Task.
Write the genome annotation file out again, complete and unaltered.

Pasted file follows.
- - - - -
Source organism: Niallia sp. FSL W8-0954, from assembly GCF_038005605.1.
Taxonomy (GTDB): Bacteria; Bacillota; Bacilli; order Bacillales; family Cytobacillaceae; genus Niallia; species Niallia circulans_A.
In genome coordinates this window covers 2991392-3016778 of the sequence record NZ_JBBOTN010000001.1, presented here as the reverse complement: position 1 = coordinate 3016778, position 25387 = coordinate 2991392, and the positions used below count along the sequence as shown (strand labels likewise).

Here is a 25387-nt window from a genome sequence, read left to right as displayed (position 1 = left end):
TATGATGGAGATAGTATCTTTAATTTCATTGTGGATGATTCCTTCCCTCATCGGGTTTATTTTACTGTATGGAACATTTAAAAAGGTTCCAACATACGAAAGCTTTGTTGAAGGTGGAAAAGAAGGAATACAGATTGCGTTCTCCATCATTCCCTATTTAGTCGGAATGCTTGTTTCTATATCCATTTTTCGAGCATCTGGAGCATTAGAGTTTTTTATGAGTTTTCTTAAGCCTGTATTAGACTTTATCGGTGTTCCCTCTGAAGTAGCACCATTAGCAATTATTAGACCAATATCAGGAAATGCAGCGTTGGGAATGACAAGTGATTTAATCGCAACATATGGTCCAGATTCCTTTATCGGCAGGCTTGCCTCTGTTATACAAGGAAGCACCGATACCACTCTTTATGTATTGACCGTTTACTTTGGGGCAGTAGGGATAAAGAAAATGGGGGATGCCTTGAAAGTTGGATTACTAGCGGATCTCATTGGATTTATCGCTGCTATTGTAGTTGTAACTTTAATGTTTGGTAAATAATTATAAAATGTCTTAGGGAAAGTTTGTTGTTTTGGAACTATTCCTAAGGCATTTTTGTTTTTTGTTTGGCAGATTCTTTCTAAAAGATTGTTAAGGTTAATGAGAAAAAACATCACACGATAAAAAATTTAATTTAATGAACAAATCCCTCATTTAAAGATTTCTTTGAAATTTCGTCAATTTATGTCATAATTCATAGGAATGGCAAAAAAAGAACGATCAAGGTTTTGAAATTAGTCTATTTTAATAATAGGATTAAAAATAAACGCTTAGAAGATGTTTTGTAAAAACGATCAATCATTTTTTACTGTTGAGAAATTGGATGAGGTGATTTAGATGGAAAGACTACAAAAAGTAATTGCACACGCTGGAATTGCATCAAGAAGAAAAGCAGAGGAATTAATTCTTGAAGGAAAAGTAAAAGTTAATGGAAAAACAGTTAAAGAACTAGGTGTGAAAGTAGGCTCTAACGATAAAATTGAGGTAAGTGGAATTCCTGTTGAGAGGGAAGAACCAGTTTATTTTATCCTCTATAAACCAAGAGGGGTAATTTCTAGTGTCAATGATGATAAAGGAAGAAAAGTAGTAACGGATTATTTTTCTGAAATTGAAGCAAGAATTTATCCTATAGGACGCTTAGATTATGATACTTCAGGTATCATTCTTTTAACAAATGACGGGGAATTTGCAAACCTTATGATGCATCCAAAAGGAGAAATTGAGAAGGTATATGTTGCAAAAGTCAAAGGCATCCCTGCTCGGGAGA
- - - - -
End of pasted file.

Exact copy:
Source organism: Niallia sp. FSL W8-0954, from assembly GCF_038005605.1.
Taxonomy (GTDB): Bacteria; Bacillota; Bacilli; order Bacillales; family Cytobacillaceae; genus Niallia; species Niallia circulans_A.
In genome coordinates this window covers 2991392-3016778 of the sequence record NZ_JBBOTN010000001.1, presented here as the reverse complement: position 1 = coordinate 3016778, position 25387 = coordinate 2991392, and the positions used below count along the sequence as shown (strand labels likewise).

Here is a 25387-nt window from a genome sequence, read left to right as displayed (position 1 = left end):
TATGATGGAGATAGTATCTTTAATTTCATTGTGGATGATTCCTTCCCTCATCGGGTTTATTTTACTGTATGGAACATTTAAAAAGGTTCCAACATACGAAAGCTTTGTTGAAGGTGGAAAAGAAGGAATACAGATTGCGTTCTCCATCATTCCCTATTTAGTCGGAATGCTTGTTTCTATATCCATTTTTCGAGCATCTGGAGCATTAGAGTTTTTTATGAGTTTTCTTAAGCCTGTATTAGACTTTATCGGTGTTCCCTCTGAAGTAGCACCATTAGCAATTATTAGACCAATATCAGGAAATGCAGCGTTGGGAATGACAAGTGATTTAATCGCAACATATGGTCCAGATTCCTTTATCGGCAGGCTTGCCTCTGTTATACAAGGAAGCACCGATACCACTCTTTATGTATTGACCGTTTACTTTGGGGCAGTAGGGATAAAGAAAATGGGGGATGCCTTGAAAGTTGGATTACTAGCGGATCTCATTGGATTTATCGCTGCTATTGTAGTTGTAACTTTAATGTTTGGTAAATAATTATAAAATGTCTTAGGGAAAGTTTGTTGTTTTGGAACTATTCCTAAGGCATTTTTGTTTTTTGTTTGGCAGATTCTTTCTAAAAGATTGTTAAGGTTAATGAGAAAAAACATCACACGATAAAAAATTTAATTTAATGAACAAATCCCTCATTTAAAGATTTCTTTGAAATTTCGTCAATTTATGTCATAATTCATAGGAATGGCAAAAAAAGAACGATCAAGGTTTTGAAATTAGTCTATTTTAATAATAGGATTAAAAATAAACGCTTAGAAGATGTTTTGTAAAAACGATCAATCATTTTTTACTGTTGAGAAATTGGATGAGGTGATTTAGATGGAAAGACTACAAAAAGTAATTGCACACGCTGGAATTGCATCAAGAAGAAAAGCAGAGGAATTAATTCTTGAAGGAAAAGTAAAAGTTAATGGAAAAACAGTTAAAGAACTAGGTGTGAAAGTAGGCTCTAACGATAAAATTGAGGTAAGTGGAATTCCTGTTGAGAGGGAAGAACCAGTTTATTTTATCCTCTATAAACCAAGAGGGGTAATTTCTAGTGTCAATGATGATAAAGGAAGAAAAGTAGTAACGGATTATTTTTCTGAAATTGAAGCAAGAATTTATCCTATAGGACGCTTAGATTATGATACTTCAGGTATCATTCTTTTAACAAATGACGGGGAATTTGCAAACCTTATGATGCATCCAAAAGGAGAAATTGAGAAGGTATATGTTGCAAAAGTCAAAGGCATCCCTGCTCGGGAGA